Gain fundamental insight into basic and biomedical science through the rigorous investigation of the genetic mechanisms regulating organogenesis and disease.

Current Focus:

1. Determine how progenitor and stem cells are programmed to differentiate and renew themselves in the context of vertebrate liver and pancreas development, homeostasis, and regeneration, and of human stem cell differentiation. We aim to decipher progenitor biology to the depth that will allow us to genetically and pharmacologically manipulate differentiation in vivo.

2. Establish mechanistic insight into genetic diseases associated with liver or pancreas dysfunction by developing and analyzing more reliable animal disease models that will also be adaptable for in vivo drug testing/discovery.


1. Using a genetically amendable vertebrate model system, the zebrafish, we are currently investigating how transcription and signaling factors regulate progenitors of the pancreas and liver. With insight from these studies and new genetic technologies that we have developed, we are identifying the combination of genes and/or small molecules that can induce new liver and pancreatic tissues through in vivo genetic reprogramming.

2. Generate and analyze human iPSC and zebrafish models of heritable diabetes and use these models to investigate disease mechanisms and test potential drugs.

3. Develop new genetic technologies to more precisely and efficiently manipulate gene function for use in research and therapeutics.

Lab Interests:

in vivo reprogramming, monogenic/polygenic diabetes, MODY5, GWAS, RCAD, biliary atresia, signal transduction, epigenetics, diseases of the pancreas and liver, in vivo chemical biology/screens, regeneration, animal disease models, precision medicine, pattern formation, lineage specification, regeneration, evolution of endoderm organs …

Why Zebrafish? – The zebrafish is an in vivo model that allows scientists to rapidly, rigorously, and efficiently investigate the impact that genes and chemicals have on vertebrate biology.

A Personalized Approach - Your Genes, Your Cells, Your Health...

Personalized Medicine

As more people gain access to their individual genetic data, more questions arise regarding anomalies uncovered from the analysis of their genomic sequence. While certain anomalies can be accessed based on published research or by a predictive bioinformatics approach, others will require more definitive functional studies to better understand the potential affects of the mutation on gene function and on the health of the individual. Our lab’s expertise in liver and pancreas biology allows us to investigate genetic anomalies associated with diseases related with these organs. With our animal model and technologies that we are developing in the lab, we can examine the expression and function of the gene effected and model the effect of the mutation in a vertebrate system. Our goal is to rapidly access the functional consequences of the human mutations identified.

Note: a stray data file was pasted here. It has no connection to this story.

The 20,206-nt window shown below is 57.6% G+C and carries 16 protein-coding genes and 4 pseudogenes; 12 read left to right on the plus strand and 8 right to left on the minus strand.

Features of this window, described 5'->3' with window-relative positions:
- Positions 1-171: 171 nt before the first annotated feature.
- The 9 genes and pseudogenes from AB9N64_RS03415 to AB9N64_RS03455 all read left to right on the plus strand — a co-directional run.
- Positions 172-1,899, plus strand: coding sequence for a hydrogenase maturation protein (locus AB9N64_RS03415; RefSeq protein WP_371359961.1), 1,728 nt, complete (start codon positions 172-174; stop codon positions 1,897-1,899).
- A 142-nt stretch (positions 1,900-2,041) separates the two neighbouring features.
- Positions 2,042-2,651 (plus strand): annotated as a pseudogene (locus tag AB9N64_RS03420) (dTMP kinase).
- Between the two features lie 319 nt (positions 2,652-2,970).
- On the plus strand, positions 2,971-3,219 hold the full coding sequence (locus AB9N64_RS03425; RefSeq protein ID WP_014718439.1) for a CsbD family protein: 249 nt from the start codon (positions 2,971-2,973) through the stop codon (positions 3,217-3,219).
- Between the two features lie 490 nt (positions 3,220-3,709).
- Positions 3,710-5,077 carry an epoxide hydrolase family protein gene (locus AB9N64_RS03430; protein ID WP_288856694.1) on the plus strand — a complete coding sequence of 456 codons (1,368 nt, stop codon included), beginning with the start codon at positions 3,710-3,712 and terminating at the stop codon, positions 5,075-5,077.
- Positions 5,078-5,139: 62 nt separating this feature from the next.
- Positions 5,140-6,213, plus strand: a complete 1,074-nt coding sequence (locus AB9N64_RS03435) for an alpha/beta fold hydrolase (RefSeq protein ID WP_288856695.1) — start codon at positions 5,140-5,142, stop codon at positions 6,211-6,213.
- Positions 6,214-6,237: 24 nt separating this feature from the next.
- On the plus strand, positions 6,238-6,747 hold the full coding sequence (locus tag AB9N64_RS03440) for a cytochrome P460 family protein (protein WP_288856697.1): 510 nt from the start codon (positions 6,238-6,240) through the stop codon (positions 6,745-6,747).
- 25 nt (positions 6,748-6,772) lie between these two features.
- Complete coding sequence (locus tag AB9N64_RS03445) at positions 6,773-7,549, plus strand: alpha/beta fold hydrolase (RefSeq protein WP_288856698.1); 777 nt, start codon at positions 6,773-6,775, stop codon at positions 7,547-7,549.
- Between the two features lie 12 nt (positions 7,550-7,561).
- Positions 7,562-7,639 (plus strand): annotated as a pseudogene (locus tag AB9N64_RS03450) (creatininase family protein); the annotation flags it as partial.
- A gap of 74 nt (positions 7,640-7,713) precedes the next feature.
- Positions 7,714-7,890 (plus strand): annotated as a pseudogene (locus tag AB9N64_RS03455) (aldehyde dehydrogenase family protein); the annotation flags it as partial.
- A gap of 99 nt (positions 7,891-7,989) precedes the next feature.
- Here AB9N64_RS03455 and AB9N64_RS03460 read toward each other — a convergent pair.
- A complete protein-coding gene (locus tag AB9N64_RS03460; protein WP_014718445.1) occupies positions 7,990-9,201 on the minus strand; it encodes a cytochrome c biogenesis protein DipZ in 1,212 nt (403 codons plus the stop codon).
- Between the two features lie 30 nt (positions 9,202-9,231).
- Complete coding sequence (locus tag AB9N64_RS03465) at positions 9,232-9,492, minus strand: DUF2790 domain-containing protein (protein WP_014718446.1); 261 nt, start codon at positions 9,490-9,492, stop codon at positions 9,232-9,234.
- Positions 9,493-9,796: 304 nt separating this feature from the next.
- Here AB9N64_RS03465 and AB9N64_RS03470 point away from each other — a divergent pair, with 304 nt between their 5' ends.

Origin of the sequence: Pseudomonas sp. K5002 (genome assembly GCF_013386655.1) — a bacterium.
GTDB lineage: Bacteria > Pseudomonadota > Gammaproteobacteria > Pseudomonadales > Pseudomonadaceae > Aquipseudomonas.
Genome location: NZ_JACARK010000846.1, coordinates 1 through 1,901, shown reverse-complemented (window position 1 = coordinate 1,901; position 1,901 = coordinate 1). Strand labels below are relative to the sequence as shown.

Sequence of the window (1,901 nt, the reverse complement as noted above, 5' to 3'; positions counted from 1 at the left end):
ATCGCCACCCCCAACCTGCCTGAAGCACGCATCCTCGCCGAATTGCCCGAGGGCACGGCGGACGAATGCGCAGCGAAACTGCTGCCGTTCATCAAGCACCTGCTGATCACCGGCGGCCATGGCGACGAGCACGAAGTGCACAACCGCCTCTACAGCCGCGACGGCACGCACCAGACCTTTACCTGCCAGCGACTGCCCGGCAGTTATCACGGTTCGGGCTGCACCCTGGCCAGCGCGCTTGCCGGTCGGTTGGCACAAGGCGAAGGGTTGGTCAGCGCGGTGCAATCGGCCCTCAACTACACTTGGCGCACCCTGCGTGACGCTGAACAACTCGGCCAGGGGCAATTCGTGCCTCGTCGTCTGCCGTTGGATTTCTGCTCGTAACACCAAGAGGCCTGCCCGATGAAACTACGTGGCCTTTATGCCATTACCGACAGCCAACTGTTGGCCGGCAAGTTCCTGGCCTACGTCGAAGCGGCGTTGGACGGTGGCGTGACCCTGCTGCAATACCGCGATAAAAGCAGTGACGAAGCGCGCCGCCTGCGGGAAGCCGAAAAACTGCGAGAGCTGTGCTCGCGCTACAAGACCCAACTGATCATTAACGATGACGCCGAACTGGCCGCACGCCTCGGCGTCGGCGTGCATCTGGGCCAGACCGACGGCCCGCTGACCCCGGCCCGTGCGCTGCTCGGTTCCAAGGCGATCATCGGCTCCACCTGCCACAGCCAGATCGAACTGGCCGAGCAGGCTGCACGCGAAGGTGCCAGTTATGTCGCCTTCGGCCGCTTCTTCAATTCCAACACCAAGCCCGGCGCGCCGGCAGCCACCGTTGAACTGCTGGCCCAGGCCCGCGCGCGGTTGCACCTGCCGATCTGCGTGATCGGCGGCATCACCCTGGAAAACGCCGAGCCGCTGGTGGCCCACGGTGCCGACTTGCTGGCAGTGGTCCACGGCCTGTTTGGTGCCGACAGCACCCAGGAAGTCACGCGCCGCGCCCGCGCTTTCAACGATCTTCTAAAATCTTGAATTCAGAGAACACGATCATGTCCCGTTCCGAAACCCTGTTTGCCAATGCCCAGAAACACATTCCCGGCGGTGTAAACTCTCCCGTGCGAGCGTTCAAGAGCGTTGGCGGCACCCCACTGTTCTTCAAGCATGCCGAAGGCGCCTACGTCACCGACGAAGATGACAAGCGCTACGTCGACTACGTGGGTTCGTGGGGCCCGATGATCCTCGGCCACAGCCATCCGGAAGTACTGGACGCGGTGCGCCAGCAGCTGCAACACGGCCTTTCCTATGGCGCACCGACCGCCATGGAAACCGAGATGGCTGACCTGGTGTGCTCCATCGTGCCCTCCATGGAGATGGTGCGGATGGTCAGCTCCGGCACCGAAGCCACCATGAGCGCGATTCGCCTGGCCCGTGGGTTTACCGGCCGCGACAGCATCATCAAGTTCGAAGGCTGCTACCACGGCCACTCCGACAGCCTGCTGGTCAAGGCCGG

Diabetes - A Precision Approach

The broad classification of disease subtypes often masks their mechanistic heterogeneity as well as their potential similarities. For example, diabetes studies typically emphasize either early or late onset diabetes or polygenic or monogenic diabetes, i.e., Type 2 Diabetes (T2D) versus Maturity Onset Diabetes of the Young (MODY). Based on the genes implicated in T2D by genome wide association studies (GWAS) and in monogenic diabetes, a variety of different genetic mechanisms may be contributing to this disease, supporting the idea that T2D is comprised of multiple etiological classes. By recognizing and understanding a patient’s disease subtypes based on genetic mechanism, we will be better able to design targeted and precise drug screens and therapeutics.

We are currently focusing on HNF1B associated diabetes. HNF1B is one of few genes implicated in both T2D and monogenic diabetes (MODY5). Our lab has developed the only existing vertebrate genetic animal model that reliably mimics the liver insulin resistance and pancreas defects associated with HNF1B diabetes (MODY5, RCAD). We are currently utilizing this zebrafish mutant diabetes model to test whether candidate compounds, including those identified from previous studies, will have potential therapeutic value for HNF1B diabetes. To identify new lead compounds, we will screen for small molecules that can rescue insulin/glucose response and/or ß-cell number in whole hnf1b mutant juvenile zebrafish. We reason that because partial loss of Hnf1b function is characteristic of both MODY5 patients and our zebrafish Hnf1b diabetes model, compounds screened may need only to attenuate the effect of Hnf1b partial loss of function to mitigate HNF1B pathologies. Due to the lack of a suitable Hnf1b partial loss of function mouse model of MODY5, we plan to generate human pluripotent stem cell (hPSC) models of MODY5 HNF1B haploinsufficiency – to utilize as a platform to further validate these compounds. We therefore are in the process of identifying individuals and families carrying HNF1B mutations who are willing to donate their cells for our studies.